In circumstances such as ours, it was easy to think of a day in late September as a reverse D-day, the day we were to be invaded. In fact, there had already been an invasion of mail and paper over the past several months. We had been advertizing fairly heavily, and the response in applications for admission had been good. However, since most of the students were veterans getting subsidies from the government, the paperwork was daunting. Lefty's secretaries struggled mightily, but were falling behind just when it looked as if we might actually see some money from the government.

The trouble consisted in the fact that many of the forms hardly made sense. We were sometimes confronted with documents that led us to think that the government believed us to be farmers applying for agricultural aid or shipbuilders desirous of building destroyers. We were all caught up in what was becoming a serious mess when Maria, her class scheduling done, volunteered her services.

The primary reason for her success seemed to consist in the fact that she didn't allow obfuscation to irritate her. According to Maria, American bureaucracy was clear and cogent when compared to that of Germany. I eventually came to realize that nothing about the forms was accidental. If we were forced to sound like farmers, it was because the groups that pushed through the education titles of the G. I. Bill were those who also pushed through agricultural subsidies. They had simply used a little of the same language twice. We, in turn, made ourselves sound like particularly virtuous farmers poised to produce a first-class crop of students. It sounded crazy, but it worked.

There was a general celebration in the office on the day on which the first government cheque arrived.

By contrast, the building of more and more apartments was simple. More concrete was poured, more rafters dropped into slots, and more roofs tacked on. Jane found a couple of young men, unemployed artists, who would construct furniture to her design. As she said to me,

"In buying furniture one is obliged to pay for simplicity. It's necessary to pay people not to vulgarize it. But, if one can find people who don't fancy themselves as furniture designers, quantities of rather decent chairs, tables, and beds can be produced quite cheaply."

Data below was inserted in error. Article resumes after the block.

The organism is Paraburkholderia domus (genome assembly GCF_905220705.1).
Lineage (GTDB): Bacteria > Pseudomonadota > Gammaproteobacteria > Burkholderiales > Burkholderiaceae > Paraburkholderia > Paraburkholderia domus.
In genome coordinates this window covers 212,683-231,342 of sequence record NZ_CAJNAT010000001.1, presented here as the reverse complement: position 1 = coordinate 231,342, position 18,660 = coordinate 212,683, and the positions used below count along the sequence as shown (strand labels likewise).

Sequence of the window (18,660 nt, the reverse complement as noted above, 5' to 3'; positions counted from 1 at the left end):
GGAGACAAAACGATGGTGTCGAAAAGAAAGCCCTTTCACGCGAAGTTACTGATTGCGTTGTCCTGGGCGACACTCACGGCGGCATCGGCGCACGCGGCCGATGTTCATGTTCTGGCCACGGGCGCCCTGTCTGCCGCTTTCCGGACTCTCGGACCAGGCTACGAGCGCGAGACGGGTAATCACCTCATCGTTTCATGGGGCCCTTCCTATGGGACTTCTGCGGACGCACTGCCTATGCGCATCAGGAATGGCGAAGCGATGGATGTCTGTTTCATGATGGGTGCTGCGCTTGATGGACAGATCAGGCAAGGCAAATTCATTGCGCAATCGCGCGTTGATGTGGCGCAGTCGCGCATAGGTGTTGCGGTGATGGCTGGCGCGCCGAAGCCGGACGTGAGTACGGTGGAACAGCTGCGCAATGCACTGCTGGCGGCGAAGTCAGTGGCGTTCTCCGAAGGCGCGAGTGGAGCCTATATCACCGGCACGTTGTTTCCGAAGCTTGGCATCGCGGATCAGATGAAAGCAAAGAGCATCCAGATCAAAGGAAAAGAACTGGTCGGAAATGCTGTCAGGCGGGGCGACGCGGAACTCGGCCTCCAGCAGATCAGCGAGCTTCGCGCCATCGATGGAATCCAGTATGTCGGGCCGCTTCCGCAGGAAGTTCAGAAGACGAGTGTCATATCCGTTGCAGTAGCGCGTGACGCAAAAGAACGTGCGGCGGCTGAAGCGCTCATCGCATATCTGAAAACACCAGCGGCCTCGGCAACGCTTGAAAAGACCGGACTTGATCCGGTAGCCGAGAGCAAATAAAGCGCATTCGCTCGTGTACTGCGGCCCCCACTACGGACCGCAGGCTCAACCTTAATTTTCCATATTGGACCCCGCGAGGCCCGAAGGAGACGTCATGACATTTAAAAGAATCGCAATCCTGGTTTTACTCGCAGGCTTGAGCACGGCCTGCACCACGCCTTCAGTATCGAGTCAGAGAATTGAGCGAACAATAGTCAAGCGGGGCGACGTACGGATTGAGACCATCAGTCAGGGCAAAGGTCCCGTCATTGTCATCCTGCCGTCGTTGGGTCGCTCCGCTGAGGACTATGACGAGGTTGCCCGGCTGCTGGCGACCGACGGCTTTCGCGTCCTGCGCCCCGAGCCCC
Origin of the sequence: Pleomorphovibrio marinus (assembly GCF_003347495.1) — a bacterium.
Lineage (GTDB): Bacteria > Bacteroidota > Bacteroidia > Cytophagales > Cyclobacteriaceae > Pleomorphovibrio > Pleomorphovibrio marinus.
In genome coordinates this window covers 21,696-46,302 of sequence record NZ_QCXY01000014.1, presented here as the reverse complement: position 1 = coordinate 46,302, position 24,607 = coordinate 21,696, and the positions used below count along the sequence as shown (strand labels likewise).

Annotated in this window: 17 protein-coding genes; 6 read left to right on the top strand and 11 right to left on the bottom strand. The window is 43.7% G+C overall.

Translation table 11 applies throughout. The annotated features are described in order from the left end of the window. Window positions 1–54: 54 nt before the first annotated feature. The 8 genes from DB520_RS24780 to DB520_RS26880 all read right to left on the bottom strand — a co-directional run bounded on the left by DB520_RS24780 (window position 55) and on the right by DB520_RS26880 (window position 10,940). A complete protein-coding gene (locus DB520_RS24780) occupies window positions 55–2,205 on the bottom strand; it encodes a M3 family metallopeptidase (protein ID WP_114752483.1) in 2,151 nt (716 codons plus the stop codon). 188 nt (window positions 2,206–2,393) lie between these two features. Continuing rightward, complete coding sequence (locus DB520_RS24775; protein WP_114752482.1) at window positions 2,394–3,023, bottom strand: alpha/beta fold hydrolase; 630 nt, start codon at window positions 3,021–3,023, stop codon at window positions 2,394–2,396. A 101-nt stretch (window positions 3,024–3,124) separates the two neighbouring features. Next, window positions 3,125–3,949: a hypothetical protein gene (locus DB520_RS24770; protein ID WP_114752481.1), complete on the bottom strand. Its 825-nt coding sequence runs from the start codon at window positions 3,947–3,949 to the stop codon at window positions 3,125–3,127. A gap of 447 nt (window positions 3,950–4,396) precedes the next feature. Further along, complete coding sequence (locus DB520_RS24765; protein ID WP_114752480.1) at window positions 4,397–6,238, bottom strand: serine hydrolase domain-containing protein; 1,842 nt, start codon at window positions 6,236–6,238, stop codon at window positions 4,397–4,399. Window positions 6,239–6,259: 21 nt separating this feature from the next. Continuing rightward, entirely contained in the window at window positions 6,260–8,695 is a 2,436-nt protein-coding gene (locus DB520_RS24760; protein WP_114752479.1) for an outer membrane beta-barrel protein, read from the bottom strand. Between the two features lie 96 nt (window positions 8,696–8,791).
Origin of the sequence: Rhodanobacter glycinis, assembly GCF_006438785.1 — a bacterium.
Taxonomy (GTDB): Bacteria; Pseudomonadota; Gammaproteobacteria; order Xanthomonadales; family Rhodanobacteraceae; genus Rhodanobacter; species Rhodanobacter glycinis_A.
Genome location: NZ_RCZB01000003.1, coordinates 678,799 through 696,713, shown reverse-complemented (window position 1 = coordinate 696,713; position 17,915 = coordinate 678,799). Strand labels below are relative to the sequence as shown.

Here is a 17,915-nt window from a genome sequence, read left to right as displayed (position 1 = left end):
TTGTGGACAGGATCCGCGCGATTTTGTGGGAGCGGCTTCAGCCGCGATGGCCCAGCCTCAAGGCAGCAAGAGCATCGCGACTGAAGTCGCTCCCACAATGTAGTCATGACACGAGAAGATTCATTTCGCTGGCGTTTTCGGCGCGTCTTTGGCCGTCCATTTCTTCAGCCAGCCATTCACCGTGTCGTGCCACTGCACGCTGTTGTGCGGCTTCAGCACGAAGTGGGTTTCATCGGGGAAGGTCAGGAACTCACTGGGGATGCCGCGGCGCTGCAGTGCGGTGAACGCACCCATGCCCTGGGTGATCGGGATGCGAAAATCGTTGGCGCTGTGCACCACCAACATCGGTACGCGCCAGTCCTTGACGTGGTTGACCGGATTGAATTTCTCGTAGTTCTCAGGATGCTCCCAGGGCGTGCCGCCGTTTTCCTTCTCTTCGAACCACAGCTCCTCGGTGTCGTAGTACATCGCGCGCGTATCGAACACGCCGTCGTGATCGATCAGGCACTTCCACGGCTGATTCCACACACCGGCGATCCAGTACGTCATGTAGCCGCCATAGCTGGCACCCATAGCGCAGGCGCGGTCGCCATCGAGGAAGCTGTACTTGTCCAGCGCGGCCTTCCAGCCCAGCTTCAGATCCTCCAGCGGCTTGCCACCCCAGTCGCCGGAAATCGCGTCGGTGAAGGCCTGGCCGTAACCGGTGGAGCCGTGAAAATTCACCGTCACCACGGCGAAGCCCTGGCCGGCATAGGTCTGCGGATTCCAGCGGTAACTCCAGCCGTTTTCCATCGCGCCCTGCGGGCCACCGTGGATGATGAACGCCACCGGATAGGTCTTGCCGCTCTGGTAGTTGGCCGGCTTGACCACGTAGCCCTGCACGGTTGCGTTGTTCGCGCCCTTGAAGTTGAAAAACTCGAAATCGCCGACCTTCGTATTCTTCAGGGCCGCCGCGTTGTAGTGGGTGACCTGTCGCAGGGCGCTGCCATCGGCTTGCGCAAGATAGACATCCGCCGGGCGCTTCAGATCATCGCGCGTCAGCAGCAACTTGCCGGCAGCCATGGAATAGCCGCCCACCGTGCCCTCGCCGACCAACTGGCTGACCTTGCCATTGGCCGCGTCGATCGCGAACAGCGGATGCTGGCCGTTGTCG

In this atmosphere, where problems were being solved every day, an infectious optimism and happiness arose. Jane was playing a larger role in events than she ever had before. One might almost suspect that, in her terms, she had found something to do with her life. Brenda, on the other hand, was becoming ever more convinced that the largest gamble she had ever undertaken would succeed. For Maria, the whole thing was a game, but a diverting one. Her attitude was actually quite close to that of Lefty, who, one day, confided to me,

"This is better'n selling furnaces."

For myself, I was forever the chief steward. I took a certain pleasure in each thing that went well at the college, but, for the most part, I was happy if the others were happy.

The one exception to this rising tide was Ralph. He wasn't unhappy, and he was certainly not irritable, sulky, or disgruntled. But he had never been those things. It was noticeable only that there was a certain tension about him, one that increased despite what seemed to be the successive solution of our problems. I didn't return to the YMCA, but I would have wagered that Nickerson was aware of this change in Ralph.

Looking back on it now, I can more clearly see why Ralph was nervous as the school year opened. He believed that America was unique, the only developed country of any size in the history of the world in which there weren't rigid and immovable class barriers. He believed, as did many, that wherever America went, the rest of the world would follow. He believed that America was great, and would be greater yet, for one reason, and one reason only. America made a serious effort to educate its ordinary citizens, not just for whatever vocation was appropriate to their "station", but up to the limits of their ability. He believed that the ability of the ordinary person is very great if not stifled.